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Singapore: The Colonial downtown

North of the old mouth of the Singapore River is what might be termed Singapore’s Colonial District, peppered with venerable reminders of British rule set back from the vast lawn that is the Padang.

The island that is now Singapore has had a very turbulent history prior to it becoming a British colony in 1819. It was, as it is today, an important port and was fought over and conquered by many influential sultanates and tribal powers. In 1818, Sir Stamford Raffles was appointed as the Lieutenant Governor of the British colony at Bencoolen. He was determined that Great Britain should replace the Netherlands as the dominant power in the. He soon recognized as many had before, the potential of Singapore as a port. The island flourished and grew at an incredible rate as a Crown colony.

World War II saw Singapore captured by the Japanese in 1942 and it remained in their control until 1945. The Japanese invaders were extremely harsh on the local inhabitants and life was hard.

After the War, the British ceded more independent powers to the Malay and Singaporean colonies and self-rule was established. There was a movement for the creation of a Malaysian federation consisting of Malaysia, Sarawak, Sabah and Singapore, and in 1963 this merger was realised. Almost immediately there was unrest which boiled over into sedition and violence. Finally, in 1965 Singapore was expelled from the federation and the Republic of Singapore was born. The rest is history.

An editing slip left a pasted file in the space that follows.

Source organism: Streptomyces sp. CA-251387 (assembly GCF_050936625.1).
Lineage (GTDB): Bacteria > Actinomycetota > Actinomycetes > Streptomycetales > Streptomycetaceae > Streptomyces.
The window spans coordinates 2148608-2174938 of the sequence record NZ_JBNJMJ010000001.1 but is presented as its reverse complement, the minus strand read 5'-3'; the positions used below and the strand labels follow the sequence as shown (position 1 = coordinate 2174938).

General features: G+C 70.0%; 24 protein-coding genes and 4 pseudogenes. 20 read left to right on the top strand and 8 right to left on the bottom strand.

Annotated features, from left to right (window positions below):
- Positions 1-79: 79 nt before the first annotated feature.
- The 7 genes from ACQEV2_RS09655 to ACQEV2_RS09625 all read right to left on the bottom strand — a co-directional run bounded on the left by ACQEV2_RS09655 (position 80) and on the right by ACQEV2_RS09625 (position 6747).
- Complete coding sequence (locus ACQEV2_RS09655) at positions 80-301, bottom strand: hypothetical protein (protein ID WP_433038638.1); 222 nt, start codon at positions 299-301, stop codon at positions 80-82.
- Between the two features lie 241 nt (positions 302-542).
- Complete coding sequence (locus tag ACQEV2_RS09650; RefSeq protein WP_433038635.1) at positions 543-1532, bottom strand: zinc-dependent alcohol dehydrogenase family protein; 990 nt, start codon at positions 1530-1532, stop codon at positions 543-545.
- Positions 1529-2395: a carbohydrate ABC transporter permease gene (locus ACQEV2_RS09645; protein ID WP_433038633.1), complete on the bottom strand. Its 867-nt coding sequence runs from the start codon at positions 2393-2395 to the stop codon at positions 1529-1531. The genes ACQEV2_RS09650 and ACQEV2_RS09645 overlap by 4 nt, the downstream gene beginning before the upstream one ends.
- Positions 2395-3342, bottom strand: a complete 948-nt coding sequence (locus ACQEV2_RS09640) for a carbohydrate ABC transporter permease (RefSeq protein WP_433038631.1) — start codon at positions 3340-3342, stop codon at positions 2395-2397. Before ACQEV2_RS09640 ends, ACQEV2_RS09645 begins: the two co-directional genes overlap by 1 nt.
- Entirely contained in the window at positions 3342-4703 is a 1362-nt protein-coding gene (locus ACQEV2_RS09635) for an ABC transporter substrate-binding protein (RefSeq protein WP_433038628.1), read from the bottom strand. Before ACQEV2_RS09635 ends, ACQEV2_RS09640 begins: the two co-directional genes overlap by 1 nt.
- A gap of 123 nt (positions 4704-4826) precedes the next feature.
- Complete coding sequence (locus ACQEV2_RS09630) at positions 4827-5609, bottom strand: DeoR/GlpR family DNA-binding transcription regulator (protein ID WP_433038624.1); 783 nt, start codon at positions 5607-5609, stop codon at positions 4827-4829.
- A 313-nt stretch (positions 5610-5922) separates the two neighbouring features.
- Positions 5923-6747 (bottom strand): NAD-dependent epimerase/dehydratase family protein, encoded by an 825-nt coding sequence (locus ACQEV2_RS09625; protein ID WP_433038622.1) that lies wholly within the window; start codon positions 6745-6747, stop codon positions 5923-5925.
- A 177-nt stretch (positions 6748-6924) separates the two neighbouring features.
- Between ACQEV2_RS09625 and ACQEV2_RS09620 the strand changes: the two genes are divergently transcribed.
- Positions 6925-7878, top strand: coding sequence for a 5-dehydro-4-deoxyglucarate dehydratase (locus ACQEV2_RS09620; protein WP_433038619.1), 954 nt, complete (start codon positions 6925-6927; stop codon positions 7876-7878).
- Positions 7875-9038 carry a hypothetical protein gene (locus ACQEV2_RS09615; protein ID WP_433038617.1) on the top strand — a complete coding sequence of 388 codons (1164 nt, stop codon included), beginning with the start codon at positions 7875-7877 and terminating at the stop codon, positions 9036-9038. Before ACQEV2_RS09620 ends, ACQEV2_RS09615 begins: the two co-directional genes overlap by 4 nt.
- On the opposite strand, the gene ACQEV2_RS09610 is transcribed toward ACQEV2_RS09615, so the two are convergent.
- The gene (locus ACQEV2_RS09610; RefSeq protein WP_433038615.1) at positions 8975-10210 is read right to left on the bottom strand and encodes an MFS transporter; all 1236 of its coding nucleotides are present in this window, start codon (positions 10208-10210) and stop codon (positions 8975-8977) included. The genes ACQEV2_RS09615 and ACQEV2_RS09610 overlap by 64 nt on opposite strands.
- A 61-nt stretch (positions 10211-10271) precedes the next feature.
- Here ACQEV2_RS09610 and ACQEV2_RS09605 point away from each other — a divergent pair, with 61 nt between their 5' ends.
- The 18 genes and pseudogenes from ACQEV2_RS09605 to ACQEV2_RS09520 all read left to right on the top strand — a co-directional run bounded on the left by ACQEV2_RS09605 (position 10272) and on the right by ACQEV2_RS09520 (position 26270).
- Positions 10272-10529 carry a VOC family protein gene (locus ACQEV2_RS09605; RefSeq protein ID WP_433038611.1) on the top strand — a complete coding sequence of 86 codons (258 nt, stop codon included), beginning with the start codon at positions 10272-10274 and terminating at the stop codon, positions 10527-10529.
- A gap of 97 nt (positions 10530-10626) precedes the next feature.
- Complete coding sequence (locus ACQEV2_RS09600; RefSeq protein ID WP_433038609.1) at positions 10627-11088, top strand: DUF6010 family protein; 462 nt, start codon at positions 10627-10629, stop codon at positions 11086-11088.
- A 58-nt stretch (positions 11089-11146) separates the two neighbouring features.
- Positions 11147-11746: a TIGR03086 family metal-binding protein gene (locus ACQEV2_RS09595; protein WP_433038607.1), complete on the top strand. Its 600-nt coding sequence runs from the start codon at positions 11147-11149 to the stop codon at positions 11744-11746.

Today, Singapore is a thriving and dynamic country. After a couple of days exploring some of the outer areas of the city, we decided to head into the downtown area.


We decided the best way to explore downtown Singapore was on foot, but this comes with a warning! Located just about on the equator, Singapore is hot and very humid all year round. Just take a few steps and you are soon drenched in sweat. So, the order of the day is to drink lots of water and move slowly!

The downtown area is dominated by the towering skyscrapers of the financial district, but in their shadow, on the opposite bank of the Singapore River, are several buildings from Singapore’s colonial past. Today, these are used for government buildings and museums. Unfortunately, we did not have time to explore the museums, so we continued onward. There is also a splendid cathedral. We followed the Singapore River down to the bay, passing by some large reflective silver balls, which were a little incongruous in the setting of the colonial buildings. A short while later we reached the mouth of the river, where the famous symbol of Singapore, the Merlion –  a mythical creature with a lion’s head and the body of a fish, shoots water into the bay.

Singapore Cathedral - Singapore
Singapore Cathedral
The centre of Singapore's government
The centre of Singapore's government
Sir Stamford Raffles - Singapore
Sir Stamford Raffles
The famous Fullerton Hotel in Singapore
The famous Fullerton Hotel

Planning your visit to Singapore

Reaching Singapore by air is straightforward: the island is one of the main air hubs of Southeast Asia and is often a stopover on one of the world’s busiest long-haul routes, between Europe and Australasia, so fares can be much more competitive than you might expect. There are also budget flights linking the country with the rest of Southeast Asia, with southeastern Chinese cities including Hong Kong, with India and with many cities in Australia.